The data in this table should not be applied to an individual salary or setting but should be used only in making very general comparisons among the different regions and positions. This is because the median salaries may be affected by factors such as gender, year of degree, years of experience, employment setting, subfield of degree, and cost of living in a specific area. To illustrate one of these factors, years of experience has been provided for each category and region.
Table 16b and Table 16c present data on the median salaries of doctoral-level faculty in university settings and for licensed doctoral-level psychologists involved in the delivery of direct human services in independent practice settings. Salaries for these two tables are presented by selected metropolitan areas. Inclusion of a city in Table 16b1 or 16c1 first hinged on its availability in the Inter-City Cost of Living Index report produced by the American Chamber of Commerce Researchers Association (ACCRA) and then on a sufficient number of responses from that city. Both adjusted median salary and actual salary are reported, as is the size of the group on which the salary is based. The adjusted salary data for this table were based on urban area index data from the third quarter of 2009. This index measure and reports prices for consumer goods and services for cities that supply this information. Table 16b2 and 16c2 includes those metropolitan areas for which the cost of living indices were unavailable but had a sufficient number of responses from each city. Therefore, given that the salaries in Table 16c are not adjusted for regional differences in cost of living, caution should be exercised when interpreting these salaries.
Similarly, Table 16d provides data on the median salaries of doctoral-level university faculty and for licensed doctoral-level independent practitioners involved in direct human service by state. Those states with fewer than 10 respondents were excluded. This table also does not account for regional differences in cost of living. Hence, state-by-state comparisons should be made with this in mind.
American Chamber of Commerce Researchers Association. (2009). ACCRA Cost of Living Index (ISSN 0740-7130). Arlington, VA: ACCRA.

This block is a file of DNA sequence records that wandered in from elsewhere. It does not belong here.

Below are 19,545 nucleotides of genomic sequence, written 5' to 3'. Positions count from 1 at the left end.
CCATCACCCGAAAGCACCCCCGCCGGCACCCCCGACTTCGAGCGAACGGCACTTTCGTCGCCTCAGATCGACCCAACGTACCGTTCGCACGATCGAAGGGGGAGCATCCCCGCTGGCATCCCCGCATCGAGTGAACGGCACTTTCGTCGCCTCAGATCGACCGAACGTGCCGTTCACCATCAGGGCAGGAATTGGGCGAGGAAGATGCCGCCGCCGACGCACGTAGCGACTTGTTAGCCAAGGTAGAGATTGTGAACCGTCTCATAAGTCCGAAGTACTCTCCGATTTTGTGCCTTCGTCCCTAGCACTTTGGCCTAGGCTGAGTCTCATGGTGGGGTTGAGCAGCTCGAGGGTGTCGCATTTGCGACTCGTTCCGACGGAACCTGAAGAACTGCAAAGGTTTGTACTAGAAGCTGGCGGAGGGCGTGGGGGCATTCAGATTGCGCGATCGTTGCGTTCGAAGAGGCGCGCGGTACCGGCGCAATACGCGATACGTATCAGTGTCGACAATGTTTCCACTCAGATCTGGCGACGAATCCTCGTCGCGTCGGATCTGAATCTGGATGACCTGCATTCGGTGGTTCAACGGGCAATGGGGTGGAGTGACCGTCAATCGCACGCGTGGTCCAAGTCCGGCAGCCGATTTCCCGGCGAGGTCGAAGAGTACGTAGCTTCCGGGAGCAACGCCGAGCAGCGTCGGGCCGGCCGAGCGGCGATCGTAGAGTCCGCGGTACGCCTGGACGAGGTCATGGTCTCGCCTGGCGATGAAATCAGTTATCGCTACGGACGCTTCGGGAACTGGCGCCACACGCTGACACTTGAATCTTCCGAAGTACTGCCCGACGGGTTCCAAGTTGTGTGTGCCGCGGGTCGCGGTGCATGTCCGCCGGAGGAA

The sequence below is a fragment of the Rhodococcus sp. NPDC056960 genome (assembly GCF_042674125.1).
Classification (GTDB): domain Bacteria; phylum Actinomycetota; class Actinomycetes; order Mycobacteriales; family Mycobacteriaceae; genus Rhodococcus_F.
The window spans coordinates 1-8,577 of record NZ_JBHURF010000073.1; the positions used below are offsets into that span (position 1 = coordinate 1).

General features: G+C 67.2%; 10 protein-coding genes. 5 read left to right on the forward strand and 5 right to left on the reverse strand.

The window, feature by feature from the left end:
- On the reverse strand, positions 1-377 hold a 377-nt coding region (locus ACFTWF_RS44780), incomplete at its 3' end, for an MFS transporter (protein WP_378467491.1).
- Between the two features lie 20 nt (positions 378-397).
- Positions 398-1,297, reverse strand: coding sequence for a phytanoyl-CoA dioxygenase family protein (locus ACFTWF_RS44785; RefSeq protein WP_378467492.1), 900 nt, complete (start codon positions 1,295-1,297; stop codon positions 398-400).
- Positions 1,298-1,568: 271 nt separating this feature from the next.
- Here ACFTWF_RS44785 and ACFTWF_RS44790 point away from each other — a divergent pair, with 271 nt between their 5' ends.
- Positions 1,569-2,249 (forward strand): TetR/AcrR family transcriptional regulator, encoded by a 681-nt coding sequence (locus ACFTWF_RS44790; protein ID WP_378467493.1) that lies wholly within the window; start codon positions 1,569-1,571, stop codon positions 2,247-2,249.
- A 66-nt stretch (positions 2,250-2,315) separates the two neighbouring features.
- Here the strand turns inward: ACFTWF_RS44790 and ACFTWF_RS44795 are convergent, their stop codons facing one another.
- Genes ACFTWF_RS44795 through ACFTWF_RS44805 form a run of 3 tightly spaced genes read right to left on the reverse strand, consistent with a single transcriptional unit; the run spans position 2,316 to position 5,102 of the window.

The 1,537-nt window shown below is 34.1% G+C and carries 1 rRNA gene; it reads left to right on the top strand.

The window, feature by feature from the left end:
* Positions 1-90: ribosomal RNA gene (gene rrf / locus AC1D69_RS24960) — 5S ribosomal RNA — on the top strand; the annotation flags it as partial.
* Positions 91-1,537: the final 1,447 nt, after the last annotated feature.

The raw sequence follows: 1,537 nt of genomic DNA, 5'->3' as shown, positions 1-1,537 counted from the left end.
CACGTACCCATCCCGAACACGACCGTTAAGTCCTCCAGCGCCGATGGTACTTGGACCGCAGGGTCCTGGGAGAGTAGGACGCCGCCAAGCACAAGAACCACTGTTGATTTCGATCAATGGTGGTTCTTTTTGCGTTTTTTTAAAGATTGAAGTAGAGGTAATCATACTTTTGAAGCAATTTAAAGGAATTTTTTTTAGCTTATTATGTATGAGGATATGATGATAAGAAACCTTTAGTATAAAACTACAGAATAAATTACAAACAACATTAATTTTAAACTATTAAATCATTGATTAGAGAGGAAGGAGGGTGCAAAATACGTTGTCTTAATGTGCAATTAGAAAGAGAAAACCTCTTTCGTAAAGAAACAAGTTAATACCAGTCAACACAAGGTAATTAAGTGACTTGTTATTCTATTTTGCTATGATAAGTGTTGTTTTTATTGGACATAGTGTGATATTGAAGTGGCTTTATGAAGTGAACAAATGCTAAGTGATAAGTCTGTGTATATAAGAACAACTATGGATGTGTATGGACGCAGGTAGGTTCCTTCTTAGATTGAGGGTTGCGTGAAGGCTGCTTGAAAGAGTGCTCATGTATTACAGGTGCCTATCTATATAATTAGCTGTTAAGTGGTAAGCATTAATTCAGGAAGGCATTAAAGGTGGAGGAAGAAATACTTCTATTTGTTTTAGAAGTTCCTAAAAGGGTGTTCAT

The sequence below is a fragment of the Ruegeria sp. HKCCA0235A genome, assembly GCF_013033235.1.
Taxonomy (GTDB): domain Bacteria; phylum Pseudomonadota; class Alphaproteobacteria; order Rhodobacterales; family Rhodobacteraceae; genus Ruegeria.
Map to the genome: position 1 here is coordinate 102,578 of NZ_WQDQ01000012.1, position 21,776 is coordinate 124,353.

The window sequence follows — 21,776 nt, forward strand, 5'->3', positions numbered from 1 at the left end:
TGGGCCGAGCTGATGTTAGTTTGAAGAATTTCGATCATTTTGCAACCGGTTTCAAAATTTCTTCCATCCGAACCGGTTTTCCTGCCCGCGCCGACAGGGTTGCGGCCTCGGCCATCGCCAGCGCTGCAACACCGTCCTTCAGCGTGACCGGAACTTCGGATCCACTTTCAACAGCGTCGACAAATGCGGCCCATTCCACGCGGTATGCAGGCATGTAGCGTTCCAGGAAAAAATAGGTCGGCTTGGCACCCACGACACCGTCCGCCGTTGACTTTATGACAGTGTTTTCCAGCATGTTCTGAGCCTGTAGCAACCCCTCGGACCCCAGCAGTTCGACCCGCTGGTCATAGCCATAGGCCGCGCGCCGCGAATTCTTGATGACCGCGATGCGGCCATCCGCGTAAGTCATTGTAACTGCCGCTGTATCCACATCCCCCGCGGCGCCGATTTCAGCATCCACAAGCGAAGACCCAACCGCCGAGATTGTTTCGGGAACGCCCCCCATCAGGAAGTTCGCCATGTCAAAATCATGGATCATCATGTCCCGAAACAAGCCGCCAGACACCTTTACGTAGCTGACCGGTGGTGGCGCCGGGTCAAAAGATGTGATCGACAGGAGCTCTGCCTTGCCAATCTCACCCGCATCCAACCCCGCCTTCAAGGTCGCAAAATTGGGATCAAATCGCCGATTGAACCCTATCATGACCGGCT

Pate, W. & Kohout, J. (2004). Report of the 2003 Medical School/Academic Medical Center Psychologists Employment Survey. Washington, D.C., American Psychological Association.
Singleton, D., Tate, A., & Kohout, J. (2002). 2002 Master’s, Specialist's, and Related Degrees Employment Survey. Washington, D.C., American Psychological Association.
Wicherski, M., Jacobsen, T., & Kohout, J. (2010). 2009-2010 Faculty salaries in graduate departments of psychology. Washington, D.C., American Psychological Association.
Wicherski, M., Michalski, D., & Kohout, J. (2009). 2007 Doctorate Employment Survey. Washington, D.C., American Psychological Association.
|Appendix A||APA 2009 Salary Survey (PDF, 265KB)|
|Appendix B||Characteristics of the Population, Respondents, and Nonrespondents to the 2009 APA Salary Survey (PDF, 91KB)|
|Table 14.a||Direct Human Service Positions—Master’s-level, 11-12-Month Salaries and Years of Work Experience: 2009 (PDF, 9KB)|
|Table 14.b||Applied Psychology Positions—Master’s-level, 11-12-Month Salaries and Years of Work Experience: 2009 (PDF, 9KB)|
Doctoral-level Salaries by Gender and Race/Ethnicity
Doctoral-level Salaries by Geographic Region
This report is produced by the Center for Workforce Studies (CWS) in the Science Directorate of the American Psychological Association (APA). We are grateful for the support of Norman B. Anderson, PhD, Chief Executive Officer of the APA and Steven Breckler, PhD, Executive Director, Science Directorate.
We would also like to give recognition to those who assisted with various aspects of this project, specifically Trenise Boston and Victoria Pagano.
Most importantly, we would like to thank those members of the Association who took the time to respond to the survey, and for their many comments on the survey itself and on their own employment experiences. These comments help us to revise and update the survey as needed and keep us aware of changes occurring in the employment of psychological personnel. The APA's ability to provide current national data on the salaries of psychologists and other workforce questions hinges on the participation of the members in surveys such as this.